What is Polyaspartic Coating Technology?
The chemistry of polyaspartic coatings was first introduced in the early 1990s. It is based on the reaction of an aliphatic polyisocyanate and a polyaspartic ester, which is an aliphatic diamine. This technology was initially used in conventional two-component polyurethane solvent-borne coating formulations because the polyaspartic esters are excellent reactive diluents for high solids polyurethane coatings.
More recent developments in polyaspartic coating technology have concentrated on achieving low or near-zero VOC coatings where the polyaspartic ester is the main component of the co-reactant for reaction with a polyisocyanate. The unique and adjustable reactivity of the polyaspartic esters allows for the design of fast-curing coatings tailored to the needs of the application. The fast curing feature of these coatings can provide significant, money-saving productivity improvements, along with high-build, low-temperature curing, and abrasion and corrosion resistance.
The name polyaspartics has recently become popular among formulators in the industry due to the need to differentiate it from polyureas and polyurethanes. By definition, a polyaspartic is an aliphatic polyurea because it is the reaction of an aliphatic polyisocyanate with a polyaspartic ester – which is an aliphatic diamine. However, polyaspartic coatings are very different in both application and coating performance properties from conventional polyureas. For example, polyaspartics allow the formulator to control the rate of reaction and cure, thus, potlife of the two-component mixture can range from five minutes to two hours. While spray application techniques include the use of plural component spray equipment, many applications can be applied with conventional sprayers, making application much less complicated and less prone to error.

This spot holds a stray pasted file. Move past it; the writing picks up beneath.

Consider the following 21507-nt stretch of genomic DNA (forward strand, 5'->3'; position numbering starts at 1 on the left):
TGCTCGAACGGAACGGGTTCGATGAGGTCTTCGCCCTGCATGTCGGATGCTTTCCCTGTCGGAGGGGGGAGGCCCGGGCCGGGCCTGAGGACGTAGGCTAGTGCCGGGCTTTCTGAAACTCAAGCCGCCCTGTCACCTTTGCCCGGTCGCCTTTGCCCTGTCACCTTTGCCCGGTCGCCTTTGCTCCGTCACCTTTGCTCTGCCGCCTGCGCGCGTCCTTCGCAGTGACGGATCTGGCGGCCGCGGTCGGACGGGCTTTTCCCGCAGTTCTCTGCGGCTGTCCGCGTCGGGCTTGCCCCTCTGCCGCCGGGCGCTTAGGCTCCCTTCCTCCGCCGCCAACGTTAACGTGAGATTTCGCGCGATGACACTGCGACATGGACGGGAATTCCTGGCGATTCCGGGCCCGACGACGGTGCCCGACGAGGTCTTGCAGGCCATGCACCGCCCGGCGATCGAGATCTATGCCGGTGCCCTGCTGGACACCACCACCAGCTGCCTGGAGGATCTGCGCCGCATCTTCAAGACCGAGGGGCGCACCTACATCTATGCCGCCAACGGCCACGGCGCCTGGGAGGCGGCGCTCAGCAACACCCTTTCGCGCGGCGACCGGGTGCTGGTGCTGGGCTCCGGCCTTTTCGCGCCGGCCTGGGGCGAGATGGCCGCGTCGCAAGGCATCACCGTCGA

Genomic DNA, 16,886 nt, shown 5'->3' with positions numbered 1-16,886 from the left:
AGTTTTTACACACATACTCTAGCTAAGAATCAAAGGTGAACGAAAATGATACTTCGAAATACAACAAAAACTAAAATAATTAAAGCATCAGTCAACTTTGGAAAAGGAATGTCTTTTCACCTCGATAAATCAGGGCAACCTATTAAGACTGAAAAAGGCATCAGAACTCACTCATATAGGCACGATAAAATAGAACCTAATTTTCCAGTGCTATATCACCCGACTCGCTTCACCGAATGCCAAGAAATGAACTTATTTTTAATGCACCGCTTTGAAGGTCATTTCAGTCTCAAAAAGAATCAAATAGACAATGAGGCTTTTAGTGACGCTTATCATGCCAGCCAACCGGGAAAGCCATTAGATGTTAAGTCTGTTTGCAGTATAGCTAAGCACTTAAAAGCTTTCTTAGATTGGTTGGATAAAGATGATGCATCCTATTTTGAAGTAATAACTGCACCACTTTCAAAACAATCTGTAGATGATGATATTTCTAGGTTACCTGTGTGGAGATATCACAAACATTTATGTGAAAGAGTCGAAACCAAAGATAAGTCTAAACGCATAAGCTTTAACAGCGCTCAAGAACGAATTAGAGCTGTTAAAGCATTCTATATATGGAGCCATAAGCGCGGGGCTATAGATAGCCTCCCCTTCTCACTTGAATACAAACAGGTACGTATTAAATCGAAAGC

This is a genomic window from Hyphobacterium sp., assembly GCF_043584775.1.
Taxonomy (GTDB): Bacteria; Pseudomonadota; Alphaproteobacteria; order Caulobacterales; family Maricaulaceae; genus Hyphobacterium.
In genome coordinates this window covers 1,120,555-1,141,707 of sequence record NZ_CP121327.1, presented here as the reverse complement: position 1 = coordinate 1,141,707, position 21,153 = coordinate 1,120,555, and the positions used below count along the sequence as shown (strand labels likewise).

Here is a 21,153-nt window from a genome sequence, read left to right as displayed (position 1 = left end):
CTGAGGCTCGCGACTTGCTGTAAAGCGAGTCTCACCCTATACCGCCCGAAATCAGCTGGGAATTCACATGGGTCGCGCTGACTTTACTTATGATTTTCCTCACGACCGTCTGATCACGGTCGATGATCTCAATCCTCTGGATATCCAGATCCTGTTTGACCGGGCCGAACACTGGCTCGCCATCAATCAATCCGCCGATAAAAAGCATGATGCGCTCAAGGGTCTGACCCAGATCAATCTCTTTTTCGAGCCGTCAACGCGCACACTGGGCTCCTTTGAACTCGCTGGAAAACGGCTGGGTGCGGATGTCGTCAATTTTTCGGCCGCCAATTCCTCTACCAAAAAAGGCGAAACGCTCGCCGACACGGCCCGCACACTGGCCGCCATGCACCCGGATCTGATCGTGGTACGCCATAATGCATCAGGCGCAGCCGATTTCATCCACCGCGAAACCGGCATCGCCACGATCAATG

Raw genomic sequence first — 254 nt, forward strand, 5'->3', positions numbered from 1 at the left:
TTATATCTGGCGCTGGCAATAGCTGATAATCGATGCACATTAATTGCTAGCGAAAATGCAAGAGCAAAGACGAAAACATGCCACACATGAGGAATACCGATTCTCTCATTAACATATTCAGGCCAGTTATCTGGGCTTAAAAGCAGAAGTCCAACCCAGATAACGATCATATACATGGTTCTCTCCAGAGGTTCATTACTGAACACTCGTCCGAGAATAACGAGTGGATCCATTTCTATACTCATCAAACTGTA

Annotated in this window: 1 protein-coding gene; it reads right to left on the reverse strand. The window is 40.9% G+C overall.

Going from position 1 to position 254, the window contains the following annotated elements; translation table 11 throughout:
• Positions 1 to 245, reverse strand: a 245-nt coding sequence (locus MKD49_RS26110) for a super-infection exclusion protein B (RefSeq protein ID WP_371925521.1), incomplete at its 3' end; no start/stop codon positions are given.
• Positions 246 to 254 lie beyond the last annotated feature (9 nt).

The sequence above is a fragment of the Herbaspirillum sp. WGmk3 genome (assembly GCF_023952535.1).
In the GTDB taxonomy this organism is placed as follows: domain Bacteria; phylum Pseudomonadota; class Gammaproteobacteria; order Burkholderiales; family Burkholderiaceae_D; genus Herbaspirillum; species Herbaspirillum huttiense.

Polyaspartic technology is closer in its applications and performance characteristics to 2-component aliphatic polyurethane coatings. It is often used as a topcoat due to its non-yellowing nature. But, here too, there are noteworthy differences. The polyaspartic coatings, for example, can be formulated to very high solids (70-100% solids) and applied at higher film builds (up to 15 mils WFT in a single coat) than typical two-component aliphatic polyurethanes. Because polyaspartics are much faster drying than typical aliphatic polyurethanes, they are often used in applications where fast cure means improved productivity in the painting operation.